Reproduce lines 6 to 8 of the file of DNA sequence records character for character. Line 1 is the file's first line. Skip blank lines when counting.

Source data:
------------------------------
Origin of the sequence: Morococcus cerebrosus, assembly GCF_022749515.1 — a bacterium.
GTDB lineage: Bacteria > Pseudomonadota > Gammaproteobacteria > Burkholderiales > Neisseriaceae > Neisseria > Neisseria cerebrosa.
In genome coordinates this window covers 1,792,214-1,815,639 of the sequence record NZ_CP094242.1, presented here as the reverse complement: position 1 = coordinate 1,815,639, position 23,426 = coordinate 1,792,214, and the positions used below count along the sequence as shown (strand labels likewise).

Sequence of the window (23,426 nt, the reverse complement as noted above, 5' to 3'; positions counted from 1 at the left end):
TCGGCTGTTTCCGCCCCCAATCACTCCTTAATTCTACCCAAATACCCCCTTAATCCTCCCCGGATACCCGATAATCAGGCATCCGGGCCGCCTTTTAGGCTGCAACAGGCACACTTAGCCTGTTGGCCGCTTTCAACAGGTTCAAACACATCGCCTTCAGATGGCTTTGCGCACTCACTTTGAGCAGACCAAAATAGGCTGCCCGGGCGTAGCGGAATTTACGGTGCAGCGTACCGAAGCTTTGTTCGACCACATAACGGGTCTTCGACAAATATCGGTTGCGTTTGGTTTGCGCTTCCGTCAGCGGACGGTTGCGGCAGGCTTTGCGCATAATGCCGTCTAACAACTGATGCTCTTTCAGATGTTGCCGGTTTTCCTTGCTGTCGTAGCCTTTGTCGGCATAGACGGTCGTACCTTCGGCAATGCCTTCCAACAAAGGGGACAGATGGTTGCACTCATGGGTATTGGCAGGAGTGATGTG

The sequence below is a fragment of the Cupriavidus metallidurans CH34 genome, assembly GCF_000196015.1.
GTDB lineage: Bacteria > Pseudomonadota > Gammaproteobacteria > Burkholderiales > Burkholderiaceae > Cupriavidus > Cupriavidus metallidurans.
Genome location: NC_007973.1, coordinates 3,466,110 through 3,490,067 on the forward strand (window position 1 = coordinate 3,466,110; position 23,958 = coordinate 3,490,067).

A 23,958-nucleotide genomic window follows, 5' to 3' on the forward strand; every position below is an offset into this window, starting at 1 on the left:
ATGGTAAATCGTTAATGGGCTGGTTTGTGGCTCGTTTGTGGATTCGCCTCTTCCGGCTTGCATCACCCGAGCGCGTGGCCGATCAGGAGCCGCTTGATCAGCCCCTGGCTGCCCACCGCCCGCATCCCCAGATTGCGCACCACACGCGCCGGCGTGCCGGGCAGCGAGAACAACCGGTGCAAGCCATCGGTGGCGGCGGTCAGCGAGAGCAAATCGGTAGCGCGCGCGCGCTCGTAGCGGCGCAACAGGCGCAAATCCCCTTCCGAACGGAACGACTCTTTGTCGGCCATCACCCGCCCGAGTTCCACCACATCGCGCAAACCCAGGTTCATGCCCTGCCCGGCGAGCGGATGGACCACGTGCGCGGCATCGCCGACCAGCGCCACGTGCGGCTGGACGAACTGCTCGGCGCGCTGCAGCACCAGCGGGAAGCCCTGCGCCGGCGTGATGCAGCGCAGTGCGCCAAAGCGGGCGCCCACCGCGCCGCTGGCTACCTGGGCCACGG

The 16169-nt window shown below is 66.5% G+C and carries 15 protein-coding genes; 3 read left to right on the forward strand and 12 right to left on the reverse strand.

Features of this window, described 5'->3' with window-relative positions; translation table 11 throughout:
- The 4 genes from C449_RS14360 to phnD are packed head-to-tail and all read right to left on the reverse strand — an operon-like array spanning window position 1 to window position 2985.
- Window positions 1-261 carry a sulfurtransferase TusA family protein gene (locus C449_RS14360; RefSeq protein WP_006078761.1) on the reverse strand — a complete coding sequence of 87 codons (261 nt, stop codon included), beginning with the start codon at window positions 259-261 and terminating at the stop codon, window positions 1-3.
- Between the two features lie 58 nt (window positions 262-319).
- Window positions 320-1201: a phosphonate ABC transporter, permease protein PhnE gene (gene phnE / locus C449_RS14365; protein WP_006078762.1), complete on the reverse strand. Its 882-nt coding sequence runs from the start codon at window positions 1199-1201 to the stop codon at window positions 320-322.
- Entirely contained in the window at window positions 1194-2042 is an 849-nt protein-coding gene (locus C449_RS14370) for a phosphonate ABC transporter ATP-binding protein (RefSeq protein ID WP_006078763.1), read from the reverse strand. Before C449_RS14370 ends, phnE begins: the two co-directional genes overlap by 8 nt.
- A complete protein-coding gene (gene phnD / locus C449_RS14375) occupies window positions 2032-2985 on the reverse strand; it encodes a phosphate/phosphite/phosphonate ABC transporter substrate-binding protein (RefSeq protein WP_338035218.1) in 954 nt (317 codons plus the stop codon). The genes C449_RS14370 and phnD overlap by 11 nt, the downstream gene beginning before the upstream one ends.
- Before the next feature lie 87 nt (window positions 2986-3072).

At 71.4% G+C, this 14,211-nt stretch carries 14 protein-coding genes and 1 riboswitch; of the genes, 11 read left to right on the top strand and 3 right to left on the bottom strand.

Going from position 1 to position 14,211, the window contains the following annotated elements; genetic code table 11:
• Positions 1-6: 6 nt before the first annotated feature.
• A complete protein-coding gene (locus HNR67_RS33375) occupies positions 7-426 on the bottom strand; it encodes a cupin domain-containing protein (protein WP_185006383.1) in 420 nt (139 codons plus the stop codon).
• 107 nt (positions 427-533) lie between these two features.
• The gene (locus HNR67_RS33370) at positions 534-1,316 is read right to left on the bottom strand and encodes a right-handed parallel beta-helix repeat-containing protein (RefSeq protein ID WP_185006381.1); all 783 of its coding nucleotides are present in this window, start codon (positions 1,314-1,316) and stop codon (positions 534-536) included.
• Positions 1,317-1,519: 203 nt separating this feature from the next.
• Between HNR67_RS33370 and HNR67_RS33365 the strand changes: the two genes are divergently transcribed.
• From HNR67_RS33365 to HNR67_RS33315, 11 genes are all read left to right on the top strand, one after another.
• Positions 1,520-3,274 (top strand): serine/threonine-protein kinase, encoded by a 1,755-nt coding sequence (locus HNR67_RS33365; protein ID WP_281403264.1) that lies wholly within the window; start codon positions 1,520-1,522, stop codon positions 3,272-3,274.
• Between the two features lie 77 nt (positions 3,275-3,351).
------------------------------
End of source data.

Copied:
The sequence below is a fragment of the Cupriavidus metallidurans CH34 genome, assembly GCF_000196015.1.
GTDB lineage: Bacteria > Pseudomonadota > Gammaproteobacteria > Burkholderiales > Burkholderiaceae > Cupriavidus > Cupriavidus metallidurans.
Genome location: NC_007973.1, coordinates 3,466,110 through 3,490,067 on the forward strand (window position 1 = coordinate 3,466,110; position 23,958 = coordinate 3,490,067).